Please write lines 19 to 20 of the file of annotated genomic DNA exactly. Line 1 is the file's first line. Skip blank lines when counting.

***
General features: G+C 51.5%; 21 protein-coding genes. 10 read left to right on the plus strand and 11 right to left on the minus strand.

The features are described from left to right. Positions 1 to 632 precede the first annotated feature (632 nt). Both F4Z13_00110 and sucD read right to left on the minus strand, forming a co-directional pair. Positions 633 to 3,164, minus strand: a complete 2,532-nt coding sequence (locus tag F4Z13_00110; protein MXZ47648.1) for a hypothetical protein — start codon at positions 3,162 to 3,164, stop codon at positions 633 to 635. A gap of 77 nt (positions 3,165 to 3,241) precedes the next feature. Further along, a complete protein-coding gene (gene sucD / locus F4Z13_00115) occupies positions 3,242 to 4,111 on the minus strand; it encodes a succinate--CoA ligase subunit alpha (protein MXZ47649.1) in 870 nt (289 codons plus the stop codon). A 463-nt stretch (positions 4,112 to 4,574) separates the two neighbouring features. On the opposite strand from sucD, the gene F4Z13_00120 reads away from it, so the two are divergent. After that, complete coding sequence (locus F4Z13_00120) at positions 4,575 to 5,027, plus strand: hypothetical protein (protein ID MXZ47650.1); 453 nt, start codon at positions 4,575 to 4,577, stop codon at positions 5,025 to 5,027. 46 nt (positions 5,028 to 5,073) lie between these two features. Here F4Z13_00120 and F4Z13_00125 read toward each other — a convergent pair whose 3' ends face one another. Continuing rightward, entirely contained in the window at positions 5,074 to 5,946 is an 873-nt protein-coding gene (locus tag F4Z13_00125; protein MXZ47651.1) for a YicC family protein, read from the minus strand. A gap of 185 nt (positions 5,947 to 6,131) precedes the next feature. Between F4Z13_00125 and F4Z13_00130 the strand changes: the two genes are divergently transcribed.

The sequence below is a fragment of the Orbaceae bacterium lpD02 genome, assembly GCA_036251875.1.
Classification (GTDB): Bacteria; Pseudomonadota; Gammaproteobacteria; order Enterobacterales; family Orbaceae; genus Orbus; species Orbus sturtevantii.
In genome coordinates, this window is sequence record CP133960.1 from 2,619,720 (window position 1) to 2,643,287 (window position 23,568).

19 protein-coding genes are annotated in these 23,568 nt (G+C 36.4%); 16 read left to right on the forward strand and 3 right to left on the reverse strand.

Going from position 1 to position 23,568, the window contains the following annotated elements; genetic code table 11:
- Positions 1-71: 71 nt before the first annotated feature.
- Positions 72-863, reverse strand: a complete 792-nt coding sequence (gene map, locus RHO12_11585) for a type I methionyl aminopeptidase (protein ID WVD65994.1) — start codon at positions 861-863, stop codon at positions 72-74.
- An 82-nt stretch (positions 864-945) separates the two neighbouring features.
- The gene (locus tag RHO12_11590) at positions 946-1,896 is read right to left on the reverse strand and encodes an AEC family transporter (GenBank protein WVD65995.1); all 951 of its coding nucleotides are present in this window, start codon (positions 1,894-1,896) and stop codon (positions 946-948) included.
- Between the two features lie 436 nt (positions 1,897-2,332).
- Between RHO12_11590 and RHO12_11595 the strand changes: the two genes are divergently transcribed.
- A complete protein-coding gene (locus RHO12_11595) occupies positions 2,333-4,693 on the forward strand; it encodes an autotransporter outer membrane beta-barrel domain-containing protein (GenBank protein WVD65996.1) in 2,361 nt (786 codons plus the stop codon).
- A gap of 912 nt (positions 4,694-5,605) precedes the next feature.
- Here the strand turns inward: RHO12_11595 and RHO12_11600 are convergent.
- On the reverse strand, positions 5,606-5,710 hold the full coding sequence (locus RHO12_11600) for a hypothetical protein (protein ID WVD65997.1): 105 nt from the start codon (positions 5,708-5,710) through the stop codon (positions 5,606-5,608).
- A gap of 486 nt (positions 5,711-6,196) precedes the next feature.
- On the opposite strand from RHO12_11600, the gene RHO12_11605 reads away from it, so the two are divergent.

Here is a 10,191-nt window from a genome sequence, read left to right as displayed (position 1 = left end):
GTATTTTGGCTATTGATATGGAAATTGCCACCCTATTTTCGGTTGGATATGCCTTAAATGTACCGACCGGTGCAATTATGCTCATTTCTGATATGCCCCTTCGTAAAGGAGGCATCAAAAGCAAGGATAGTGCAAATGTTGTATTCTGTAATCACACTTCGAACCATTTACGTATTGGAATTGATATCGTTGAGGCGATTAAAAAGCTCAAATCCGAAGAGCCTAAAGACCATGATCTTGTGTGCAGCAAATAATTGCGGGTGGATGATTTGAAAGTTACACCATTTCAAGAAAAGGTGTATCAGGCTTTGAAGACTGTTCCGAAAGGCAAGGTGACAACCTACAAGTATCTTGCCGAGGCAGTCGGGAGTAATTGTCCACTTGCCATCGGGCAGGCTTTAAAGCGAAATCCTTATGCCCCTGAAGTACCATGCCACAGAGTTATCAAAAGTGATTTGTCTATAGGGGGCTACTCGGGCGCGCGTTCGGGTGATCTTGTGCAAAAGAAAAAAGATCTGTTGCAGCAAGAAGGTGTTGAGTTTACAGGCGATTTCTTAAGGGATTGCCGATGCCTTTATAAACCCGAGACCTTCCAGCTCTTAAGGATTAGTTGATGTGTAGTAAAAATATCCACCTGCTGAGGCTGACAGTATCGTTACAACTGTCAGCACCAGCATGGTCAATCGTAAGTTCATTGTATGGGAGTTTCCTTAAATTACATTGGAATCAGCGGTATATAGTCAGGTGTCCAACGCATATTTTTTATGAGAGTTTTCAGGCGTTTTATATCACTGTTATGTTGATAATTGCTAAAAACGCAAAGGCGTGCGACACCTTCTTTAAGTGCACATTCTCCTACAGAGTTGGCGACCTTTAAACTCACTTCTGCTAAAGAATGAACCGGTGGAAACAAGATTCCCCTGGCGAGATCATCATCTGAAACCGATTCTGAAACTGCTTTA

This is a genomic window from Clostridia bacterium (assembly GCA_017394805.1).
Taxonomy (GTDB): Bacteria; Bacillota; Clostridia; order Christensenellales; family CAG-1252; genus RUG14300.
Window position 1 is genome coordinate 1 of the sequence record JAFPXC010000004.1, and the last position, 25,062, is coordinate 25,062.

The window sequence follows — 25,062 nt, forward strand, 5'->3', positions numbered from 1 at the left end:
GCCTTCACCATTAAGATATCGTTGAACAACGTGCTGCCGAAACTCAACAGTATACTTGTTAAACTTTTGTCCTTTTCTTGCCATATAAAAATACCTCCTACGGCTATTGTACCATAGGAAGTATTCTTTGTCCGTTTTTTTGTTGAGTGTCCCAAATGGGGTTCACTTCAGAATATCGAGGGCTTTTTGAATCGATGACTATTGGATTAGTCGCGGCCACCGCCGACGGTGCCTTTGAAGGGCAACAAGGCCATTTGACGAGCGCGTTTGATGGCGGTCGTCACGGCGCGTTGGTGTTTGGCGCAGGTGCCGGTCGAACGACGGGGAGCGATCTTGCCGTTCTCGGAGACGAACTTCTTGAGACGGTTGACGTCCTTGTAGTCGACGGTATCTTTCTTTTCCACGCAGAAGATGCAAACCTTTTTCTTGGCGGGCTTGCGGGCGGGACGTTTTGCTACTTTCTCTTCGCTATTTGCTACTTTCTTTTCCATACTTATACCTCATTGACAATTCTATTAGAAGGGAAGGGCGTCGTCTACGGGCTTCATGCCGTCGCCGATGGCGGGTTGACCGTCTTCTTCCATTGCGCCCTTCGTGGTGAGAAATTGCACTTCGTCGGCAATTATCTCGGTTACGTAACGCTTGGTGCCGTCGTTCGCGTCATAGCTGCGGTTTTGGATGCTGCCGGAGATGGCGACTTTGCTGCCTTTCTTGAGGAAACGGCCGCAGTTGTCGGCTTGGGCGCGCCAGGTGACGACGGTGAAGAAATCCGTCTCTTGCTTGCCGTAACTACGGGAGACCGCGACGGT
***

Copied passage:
- On the opposite strand from RHO12_11600, the gene RHO12_11605 reads away from it, so the two are divergent.

Here is a 10,191-nt window from a genome sequence, read left to right as displayed (position 1 = left end):